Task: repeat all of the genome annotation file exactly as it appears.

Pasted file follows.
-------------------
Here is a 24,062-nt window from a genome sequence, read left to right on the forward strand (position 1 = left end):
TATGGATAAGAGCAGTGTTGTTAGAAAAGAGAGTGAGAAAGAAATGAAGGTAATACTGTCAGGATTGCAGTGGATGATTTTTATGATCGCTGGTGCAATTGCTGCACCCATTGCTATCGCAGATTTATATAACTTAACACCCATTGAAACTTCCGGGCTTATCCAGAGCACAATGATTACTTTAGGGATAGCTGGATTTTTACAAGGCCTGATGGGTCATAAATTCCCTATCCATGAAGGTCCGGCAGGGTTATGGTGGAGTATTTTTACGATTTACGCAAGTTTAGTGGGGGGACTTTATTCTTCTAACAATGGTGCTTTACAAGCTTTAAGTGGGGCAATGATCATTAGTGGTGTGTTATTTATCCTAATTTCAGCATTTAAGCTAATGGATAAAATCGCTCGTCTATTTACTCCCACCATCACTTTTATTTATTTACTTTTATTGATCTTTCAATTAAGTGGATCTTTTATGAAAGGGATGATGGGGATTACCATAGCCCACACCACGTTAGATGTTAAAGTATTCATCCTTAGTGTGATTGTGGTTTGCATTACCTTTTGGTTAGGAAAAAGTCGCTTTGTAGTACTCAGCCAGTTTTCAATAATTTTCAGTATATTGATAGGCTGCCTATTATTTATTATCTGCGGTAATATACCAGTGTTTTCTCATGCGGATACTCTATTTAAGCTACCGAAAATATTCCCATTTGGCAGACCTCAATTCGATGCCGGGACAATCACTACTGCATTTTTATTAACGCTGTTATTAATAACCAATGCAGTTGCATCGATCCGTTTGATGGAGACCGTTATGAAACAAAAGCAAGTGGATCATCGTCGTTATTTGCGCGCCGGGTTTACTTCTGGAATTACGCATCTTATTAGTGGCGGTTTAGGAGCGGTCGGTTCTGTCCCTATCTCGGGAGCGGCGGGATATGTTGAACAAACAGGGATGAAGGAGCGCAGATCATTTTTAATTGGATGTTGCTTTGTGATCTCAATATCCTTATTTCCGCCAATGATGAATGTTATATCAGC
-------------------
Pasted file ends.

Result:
Here is a 24,062-nt window from a genome sequence, read left to right on the forward strand (position 1 = left end):
TATGGATAAGAGCAGTGTTGTTAGAAAAGAGAGTGAGAAAGAAATGAAGGTAATACTGTCAGGATTGCAGTGGATGATTTTTATGATCGCTGGTGCAATTGCTGCACCCATTGCTATCGCAGATTTATATAACTTAACACCCATTGAAACTTCCGGGCTTATCCAGAGCACAATGATTACTTTAGGGATAGCTGGATTTTTACAAGGCCTGATGGGTCATAAATTCCCTATCCATGAAGGTCCGGCAGGGTTATGGTGGAGTATTTTTACGATTTACGCAAGTTTAGTGGGGGGACTTTATTCTTCTAACAATGGTGCTTTACAAGCTTTAAGTGGGGCAATGATCATTAGTGGTGTGTTATTTATCCTAATTTCAGCATTTAAGCTAATGGATAAAATCGCTCGTCTATTTACTCCCACCATCACTTTTATTTATTTACTTTTATTGATCTTTCAATTAAGTGGATCTTTTATGAAAGGGATGATGGGGATTACCATAGCCCACACCACGTTAGATGTTAAAGTATTCATCCTTAGTGTGATTGTGGTTTGCATTACCTTTTGGTTAGGAAAAAGTCGCTTTGTAGTACTCAGCCAGTTTTCAATAATTTTCAGTATATTGATAGGCTGCCTATTATTTATTATCTGCGGTAATATACCAGTGTTTTCTCATGCGGATACTCTATTTAAGCTACCGAAAATATTCCCATTTGGCAGACCTCAATTCGATGCCGGGACAATCACTACTGCATTTTTATTAACGCTGTTATTAATAACCAATGCAGTTGCATCGATCCGTTTGATGGAGACCGTTATGAAACAAAAGCAAGTGGATCATCGTCGTTATTTGCGCGCCGGGTTTACTTCTGGAATTACGCATCTTATTAGTGGCGGTTTAGGAGCGGTCGGTTCTGTCCCTATCTCGGGAGCGGCGGGATATGTTGAACAAACAGGGATGAAGGAGCGCAGATCATTTTTAATTGGATGTTGCTTTGTGATCTCAATATCCTTATTTCCGCCAATGATGAATGTTATATCAGC